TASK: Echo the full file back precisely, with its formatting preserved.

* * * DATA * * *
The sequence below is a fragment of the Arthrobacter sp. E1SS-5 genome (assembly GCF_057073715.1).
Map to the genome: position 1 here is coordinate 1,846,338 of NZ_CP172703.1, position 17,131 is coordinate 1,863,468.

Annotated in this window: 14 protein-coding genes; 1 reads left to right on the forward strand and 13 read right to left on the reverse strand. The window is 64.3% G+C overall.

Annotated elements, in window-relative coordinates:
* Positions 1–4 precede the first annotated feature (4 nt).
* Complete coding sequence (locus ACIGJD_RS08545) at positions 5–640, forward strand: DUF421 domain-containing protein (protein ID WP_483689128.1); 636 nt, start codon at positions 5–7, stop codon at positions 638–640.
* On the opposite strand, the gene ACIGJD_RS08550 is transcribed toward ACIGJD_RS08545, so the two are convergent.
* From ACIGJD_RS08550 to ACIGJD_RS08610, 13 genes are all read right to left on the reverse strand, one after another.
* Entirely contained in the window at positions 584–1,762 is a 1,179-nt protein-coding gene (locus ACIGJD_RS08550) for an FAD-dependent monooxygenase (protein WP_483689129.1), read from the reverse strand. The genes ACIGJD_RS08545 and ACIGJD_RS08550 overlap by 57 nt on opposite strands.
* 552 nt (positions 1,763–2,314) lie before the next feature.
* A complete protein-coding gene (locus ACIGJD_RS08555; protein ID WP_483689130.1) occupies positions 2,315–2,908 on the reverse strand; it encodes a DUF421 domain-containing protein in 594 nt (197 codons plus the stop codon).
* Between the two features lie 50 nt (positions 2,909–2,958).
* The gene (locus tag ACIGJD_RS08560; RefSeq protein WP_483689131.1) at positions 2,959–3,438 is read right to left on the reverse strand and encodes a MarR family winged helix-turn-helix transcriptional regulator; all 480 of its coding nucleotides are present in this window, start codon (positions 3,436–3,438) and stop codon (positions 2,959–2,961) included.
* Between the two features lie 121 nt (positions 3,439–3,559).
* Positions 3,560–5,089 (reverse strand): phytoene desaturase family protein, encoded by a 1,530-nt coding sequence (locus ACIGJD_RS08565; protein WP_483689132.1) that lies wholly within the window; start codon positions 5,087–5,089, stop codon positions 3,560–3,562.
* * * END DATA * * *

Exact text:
The sequence below is a fragment of the Arthrobacter sp. E1SS-5 genome (assembly GCF_057073715.1).
Map to the genome: position 1 here is coordinate 1,846,338 of NZ_CP172703.1, position 17,131 is coordinate 1,863,468.

Annotated in this window: 14 protein-coding genes; 1 reads left to right on the forward strand and 13 read right to left on the reverse strand. The window is 64.3% G+C overall.

Annotated elements, in window-relative coordinates:
* Positions 1–4 precede the first annotated feature (4 nt).
* Complete coding sequence (locus ACIGJD_RS08545) at positions 5–640, forward strand: DUF421 domain-containing protein (protein ID WP_483689128.1); 636 nt, start codon at positions 5–7, stop codon at positions 638–640.
* On the opposite strand, the gene ACIGJD_RS08550 is transcribed toward ACIGJD_RS08545, so the two are convergent.
* From ACIGJD_RS08550 to ACIGJD_RS08610, 13 genes are all read right to left on the reverse strand, one after another.
* Entirely contained in the window at positions 584–1,762 is a 1,179-nt protein-coding gene (locus ACIGJD_RS08550) for an FAD-dependent monooxygenase (protein WP_483689129.1), read from the reverse strand. The genes ACIGJD_RS08545 and ACIGJD_RS08550 overlap by 57 nt on opposite strands.
* 552 nt (positions 1,763–2,314) lie before the next feature.
* A complete protein-coding gene (locus ACIGJD_RS08555; protein ID WP_483689130.1) occupies positions 2,315–2,908 on the reverse strand; it encodes a DUF421 domain-containing protein in 594 nt (197 codons plus the stop codon).
* Between the two features lie 50 nt (positions 2,909–2,958).
* The gene (locus tag ACIGJD_RS08560; RefSeq protein WP_483689131.1) at positions 2,959–3,438 is read right to left on the reverse strand and encodes a MarR family winged helix-turn-helix transcriptional regulator; all 480 of its coding nucleotides are present in this window, start codon (positions 3,436–3,438) and stop codon (positions 2,959–2,961) included.
* Between the two features lie 121 nt (positions 3,439–3,559).
* Positions 3,560–5,089 (reverse strand): phytoene desaturase family protein, encoded by a 1,530-nt coding sequence (locus ACIGJD_RS08565; protein WP_483689132.1) that lies wholly within the window; start codon positions 5,087–5,089, stop codon positions 3,560–3,562.